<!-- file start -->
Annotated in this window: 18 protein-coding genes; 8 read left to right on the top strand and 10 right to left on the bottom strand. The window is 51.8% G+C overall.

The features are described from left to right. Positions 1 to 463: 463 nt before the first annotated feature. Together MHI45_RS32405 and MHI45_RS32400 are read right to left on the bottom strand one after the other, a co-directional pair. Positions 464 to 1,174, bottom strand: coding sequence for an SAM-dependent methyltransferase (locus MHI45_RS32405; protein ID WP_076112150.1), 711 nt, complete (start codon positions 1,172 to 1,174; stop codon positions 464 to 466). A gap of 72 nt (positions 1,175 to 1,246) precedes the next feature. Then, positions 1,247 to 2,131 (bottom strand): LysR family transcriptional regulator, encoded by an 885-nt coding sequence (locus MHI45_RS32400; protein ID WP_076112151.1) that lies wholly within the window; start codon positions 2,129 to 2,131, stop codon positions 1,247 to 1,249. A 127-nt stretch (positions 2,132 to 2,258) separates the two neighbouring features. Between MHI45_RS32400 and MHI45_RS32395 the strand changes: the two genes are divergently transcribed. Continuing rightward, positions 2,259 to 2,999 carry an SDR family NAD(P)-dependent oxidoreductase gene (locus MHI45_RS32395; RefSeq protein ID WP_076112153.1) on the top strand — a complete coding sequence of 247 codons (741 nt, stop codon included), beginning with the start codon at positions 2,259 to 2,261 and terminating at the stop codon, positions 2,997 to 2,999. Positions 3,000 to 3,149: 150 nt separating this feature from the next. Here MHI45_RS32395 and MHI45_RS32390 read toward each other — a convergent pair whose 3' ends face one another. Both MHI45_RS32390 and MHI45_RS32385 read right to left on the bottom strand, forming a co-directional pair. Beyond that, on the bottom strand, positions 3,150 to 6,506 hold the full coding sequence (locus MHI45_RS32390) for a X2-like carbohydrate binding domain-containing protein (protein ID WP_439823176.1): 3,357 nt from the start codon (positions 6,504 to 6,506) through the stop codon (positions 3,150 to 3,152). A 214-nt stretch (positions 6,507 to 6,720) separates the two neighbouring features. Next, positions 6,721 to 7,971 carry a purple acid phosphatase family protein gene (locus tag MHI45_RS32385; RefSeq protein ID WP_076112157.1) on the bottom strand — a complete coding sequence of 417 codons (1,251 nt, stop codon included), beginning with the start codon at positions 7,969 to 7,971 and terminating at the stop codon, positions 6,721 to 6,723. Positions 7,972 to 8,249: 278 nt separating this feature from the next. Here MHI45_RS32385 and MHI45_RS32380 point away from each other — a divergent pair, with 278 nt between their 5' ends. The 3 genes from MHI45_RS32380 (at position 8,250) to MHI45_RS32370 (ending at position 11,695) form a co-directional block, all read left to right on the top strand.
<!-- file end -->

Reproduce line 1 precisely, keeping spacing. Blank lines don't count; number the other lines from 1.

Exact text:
Annotated in this window: 18 protein-coding genes; 8 read left to right on the top strand and 10 right to left on the bottom strand. The window is 51.8% G+C overall.